Figure 3: Overview of the Drosophigator application
Drosophigator enables experts to perform a visual analysis of spatio-temporal event predictions.
We want to highlight how visualization can help domain experts to gain insights about the spread dynamics of D. suzukii. We show the usefulness of our system by demonstrating how domain experts can investigate hypotheses using Drosophigator. Therefore, we investigated two recently proposed assumptions about the time of infestation by the JKI and the influences of environmental factors by Pelton et al.
Figure 4: Overview glyph-visualization of all vineyards in Baden-Wuerttemberg.
The development over the time-segments shows that the severity of infestation and the certainty of our prediction increases in late summer and stays high until the end of the year. This corroborates the hypothesis of the JKI.
Figure 5: Comparison of the vineyards contained in two neighboring cells.
The upper cell (purple) exhibits an earlier infestation by D. suzukii that the lower cell (brown). The parallel coordinates plot shows, that the vineyards in the upper cell have around 10% more surrounding woodland (Wald) than those in the lower cell. This finding strongly supports the hypothesis of Pelton et al.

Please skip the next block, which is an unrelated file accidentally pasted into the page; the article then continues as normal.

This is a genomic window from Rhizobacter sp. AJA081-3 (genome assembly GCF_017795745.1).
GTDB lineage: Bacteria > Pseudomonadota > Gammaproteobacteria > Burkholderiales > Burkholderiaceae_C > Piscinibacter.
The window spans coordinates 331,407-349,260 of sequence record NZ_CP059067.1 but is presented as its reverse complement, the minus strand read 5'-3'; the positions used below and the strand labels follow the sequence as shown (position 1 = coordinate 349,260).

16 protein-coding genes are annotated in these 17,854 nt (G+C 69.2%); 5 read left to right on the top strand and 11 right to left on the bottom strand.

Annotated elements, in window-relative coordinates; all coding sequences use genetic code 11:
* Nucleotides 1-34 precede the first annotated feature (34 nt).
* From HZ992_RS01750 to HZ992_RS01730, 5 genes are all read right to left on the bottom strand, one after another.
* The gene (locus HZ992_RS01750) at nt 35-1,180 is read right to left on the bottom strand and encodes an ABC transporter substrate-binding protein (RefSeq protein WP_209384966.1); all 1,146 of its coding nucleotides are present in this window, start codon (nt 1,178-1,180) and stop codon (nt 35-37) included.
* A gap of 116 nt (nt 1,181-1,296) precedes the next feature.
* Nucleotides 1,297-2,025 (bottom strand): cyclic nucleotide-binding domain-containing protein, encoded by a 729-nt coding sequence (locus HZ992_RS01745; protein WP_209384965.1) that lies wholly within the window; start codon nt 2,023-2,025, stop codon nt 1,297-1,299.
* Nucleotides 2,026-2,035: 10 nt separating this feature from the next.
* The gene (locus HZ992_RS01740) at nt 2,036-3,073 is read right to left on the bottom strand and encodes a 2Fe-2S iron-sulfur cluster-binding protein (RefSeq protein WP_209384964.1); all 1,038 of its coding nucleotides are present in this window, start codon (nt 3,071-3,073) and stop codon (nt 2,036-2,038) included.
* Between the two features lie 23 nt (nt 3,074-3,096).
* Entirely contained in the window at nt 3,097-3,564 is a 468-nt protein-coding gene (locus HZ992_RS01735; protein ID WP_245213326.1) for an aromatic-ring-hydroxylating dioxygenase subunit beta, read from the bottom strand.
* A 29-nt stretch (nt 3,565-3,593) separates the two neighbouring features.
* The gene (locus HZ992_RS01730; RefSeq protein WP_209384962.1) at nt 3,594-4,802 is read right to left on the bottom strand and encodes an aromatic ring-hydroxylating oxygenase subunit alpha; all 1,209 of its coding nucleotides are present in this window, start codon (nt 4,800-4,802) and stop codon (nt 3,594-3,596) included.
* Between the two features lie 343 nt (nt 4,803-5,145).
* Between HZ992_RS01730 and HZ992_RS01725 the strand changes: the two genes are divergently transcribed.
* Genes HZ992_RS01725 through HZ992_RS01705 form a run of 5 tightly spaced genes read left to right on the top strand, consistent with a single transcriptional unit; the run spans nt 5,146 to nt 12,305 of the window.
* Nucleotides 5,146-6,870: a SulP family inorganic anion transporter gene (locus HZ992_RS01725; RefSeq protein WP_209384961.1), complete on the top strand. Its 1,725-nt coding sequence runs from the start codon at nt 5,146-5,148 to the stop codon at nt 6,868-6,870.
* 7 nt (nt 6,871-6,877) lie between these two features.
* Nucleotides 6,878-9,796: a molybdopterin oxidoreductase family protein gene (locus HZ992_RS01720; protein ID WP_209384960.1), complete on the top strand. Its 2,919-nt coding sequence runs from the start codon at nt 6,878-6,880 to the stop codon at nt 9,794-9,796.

We presented our system at the 6th workshop of the working group "D. Suzukii" on the 5th and 6th of December in Bad Kreuznach, Germany. The goal of this workshop is the mutual exchange of knowledge between researchers and practitioners. Over 80 biologists, researchers, agri- and horticulturists from various countries participated in the workshop. The focus of our talk was our application Drosophigator, especially the design and interpretation of the glyph as well as the interaction possibilities with the system. After the presentation of the system, a questionnaire was handed out to the workshop participants where they could rate the different aspects of our application and could provide us with additional information about their background. We use the results of this questionnaire to evaluate our system and design decisions.
Figure 7: Evaluation of system feedback of all participants (n=37)
Shown are the responses of the participants on questions regarding the visualization design (V1, V2, V3), the interaction design (I1, I2) and the analysis capabilities (A1, A2, A3, A4) of our system Drosophigator.
The results of our evaluation make it clear that there is a strong need for intuitive and interactive systems, which support the experts in their daily analysis tasks. The experts are, for the most part, very positive about Drosphigator. Our glyph design was comprehensible, helped them to understand the temporal occurrence of D. suzukii and integrating it in a map helped them to interpret the results. Additionally, allowing for a seamless clustering of vineyards into larger regions is deemed important, as it allows the analysis of micro- and macroecological factors. However, experts are still divided in their opinion, whether the application can support them in their work. This is reflected in their opinion about the possibility to infer causes for the occurrence of D. suzukii from our application.